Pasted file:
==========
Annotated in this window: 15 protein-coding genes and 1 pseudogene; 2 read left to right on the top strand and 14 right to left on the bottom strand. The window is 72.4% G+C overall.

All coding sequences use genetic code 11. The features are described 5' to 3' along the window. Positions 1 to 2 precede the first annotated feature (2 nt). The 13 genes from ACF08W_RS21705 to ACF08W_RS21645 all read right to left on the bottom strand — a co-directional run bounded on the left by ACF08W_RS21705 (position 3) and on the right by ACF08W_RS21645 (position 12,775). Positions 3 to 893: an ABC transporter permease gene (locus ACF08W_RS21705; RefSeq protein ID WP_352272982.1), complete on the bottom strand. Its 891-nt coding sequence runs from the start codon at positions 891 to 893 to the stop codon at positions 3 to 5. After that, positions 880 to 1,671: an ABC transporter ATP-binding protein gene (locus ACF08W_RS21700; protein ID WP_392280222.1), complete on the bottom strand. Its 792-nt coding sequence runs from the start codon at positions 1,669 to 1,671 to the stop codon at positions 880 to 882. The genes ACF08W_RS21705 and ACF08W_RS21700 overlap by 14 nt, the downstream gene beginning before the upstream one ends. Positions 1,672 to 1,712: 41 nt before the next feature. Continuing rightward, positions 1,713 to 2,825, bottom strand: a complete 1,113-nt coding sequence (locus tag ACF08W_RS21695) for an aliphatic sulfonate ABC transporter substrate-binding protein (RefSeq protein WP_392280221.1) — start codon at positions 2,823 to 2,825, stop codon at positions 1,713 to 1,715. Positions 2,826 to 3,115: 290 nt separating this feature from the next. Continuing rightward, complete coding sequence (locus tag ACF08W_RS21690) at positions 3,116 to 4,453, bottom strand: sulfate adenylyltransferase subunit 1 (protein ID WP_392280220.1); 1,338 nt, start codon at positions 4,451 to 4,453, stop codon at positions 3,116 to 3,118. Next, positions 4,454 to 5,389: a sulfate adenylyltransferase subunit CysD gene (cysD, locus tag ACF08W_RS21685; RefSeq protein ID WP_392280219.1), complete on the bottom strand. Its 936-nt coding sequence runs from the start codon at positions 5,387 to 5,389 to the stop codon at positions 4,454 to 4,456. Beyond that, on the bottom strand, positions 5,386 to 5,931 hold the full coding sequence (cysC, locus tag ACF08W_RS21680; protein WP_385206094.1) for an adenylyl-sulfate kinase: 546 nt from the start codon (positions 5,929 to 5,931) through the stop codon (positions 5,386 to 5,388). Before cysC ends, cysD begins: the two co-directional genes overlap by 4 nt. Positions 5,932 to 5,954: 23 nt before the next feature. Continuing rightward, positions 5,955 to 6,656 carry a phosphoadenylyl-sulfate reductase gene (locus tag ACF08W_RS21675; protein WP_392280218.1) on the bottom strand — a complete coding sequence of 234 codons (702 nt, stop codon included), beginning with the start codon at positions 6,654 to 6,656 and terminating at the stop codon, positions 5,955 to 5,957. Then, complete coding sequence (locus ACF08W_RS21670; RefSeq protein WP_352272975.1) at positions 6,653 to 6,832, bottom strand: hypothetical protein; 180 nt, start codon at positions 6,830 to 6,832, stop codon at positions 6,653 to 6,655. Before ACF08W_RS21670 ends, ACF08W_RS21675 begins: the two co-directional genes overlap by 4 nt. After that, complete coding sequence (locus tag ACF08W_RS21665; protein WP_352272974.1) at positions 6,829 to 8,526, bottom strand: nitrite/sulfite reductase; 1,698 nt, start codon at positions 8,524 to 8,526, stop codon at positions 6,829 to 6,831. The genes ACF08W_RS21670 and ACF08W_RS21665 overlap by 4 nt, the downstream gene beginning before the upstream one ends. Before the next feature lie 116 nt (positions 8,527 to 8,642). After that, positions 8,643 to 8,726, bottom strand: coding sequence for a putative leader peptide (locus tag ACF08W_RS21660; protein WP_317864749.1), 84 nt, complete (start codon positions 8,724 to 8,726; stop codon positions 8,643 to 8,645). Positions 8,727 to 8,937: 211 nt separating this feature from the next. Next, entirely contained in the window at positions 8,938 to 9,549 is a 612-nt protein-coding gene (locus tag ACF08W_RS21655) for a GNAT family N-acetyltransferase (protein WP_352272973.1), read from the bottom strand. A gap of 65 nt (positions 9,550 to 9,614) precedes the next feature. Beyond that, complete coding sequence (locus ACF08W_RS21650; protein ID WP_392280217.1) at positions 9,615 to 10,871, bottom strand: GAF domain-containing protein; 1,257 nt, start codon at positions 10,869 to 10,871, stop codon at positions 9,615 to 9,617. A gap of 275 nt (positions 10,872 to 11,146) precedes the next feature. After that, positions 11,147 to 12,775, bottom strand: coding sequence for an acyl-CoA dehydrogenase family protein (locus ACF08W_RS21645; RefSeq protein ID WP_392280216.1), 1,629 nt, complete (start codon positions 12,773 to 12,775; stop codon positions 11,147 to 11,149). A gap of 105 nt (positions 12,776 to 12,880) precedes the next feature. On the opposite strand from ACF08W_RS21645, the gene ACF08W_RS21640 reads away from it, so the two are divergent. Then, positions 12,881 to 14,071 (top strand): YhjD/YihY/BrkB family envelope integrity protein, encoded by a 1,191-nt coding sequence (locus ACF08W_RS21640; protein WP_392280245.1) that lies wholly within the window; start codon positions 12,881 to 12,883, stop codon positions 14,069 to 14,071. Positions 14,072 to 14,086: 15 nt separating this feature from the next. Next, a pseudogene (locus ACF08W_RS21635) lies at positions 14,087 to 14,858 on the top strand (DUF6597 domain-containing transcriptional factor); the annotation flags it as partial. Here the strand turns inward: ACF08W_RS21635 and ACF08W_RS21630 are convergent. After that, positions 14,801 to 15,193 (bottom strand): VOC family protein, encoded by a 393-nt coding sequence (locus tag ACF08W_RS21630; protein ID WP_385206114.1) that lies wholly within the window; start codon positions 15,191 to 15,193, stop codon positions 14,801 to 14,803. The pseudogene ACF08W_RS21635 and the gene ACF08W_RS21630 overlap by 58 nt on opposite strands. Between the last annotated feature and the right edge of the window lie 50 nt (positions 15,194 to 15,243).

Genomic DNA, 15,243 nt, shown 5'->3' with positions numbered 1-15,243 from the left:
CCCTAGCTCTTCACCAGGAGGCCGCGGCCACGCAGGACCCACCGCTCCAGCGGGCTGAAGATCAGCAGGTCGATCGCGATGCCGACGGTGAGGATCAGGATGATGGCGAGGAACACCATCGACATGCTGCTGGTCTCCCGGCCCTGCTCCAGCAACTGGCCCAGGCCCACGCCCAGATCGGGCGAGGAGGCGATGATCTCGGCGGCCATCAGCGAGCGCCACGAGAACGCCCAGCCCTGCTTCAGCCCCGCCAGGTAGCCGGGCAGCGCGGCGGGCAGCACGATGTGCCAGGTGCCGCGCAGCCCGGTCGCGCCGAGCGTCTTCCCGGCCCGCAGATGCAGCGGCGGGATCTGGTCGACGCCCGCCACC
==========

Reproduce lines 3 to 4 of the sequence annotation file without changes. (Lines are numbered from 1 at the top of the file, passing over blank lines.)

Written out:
Genomic DNA, 15,243 nt, shown 5'->3' with positions numbered 1-15,243 from the left:
CCCTAGCTCTTCACCAGGAGGCCGCGGCCACGCAGGACCCACCGCTCCAGCGGGCTGAAGATCAGCAGGTCGATCGCGATGCCGACGGTGAGGATCAGGATGATGGCGAGGAACACCATCGACATGCTGCTGGTCTCCCGGCCCTGCTCCAGCAACTGGCCCAGGCCCACGCCCAGATCGGGCGAGGAGGCGATGATCTCGGCGGCCATCAGCGAGCGCCACGAGAACGCCCAGCCCTGCTTCAGCCCCGCCAGGTAGCCGGGCAGCGCGGCGGGCAGCACGATGTGCCAGGTGCCGCGCAGCCCGGTCGCGCCGAGCGTCTTCCCGGCCCGCAGATGCAGCGGCGGGATCTGGTCGACGCCCGCCACC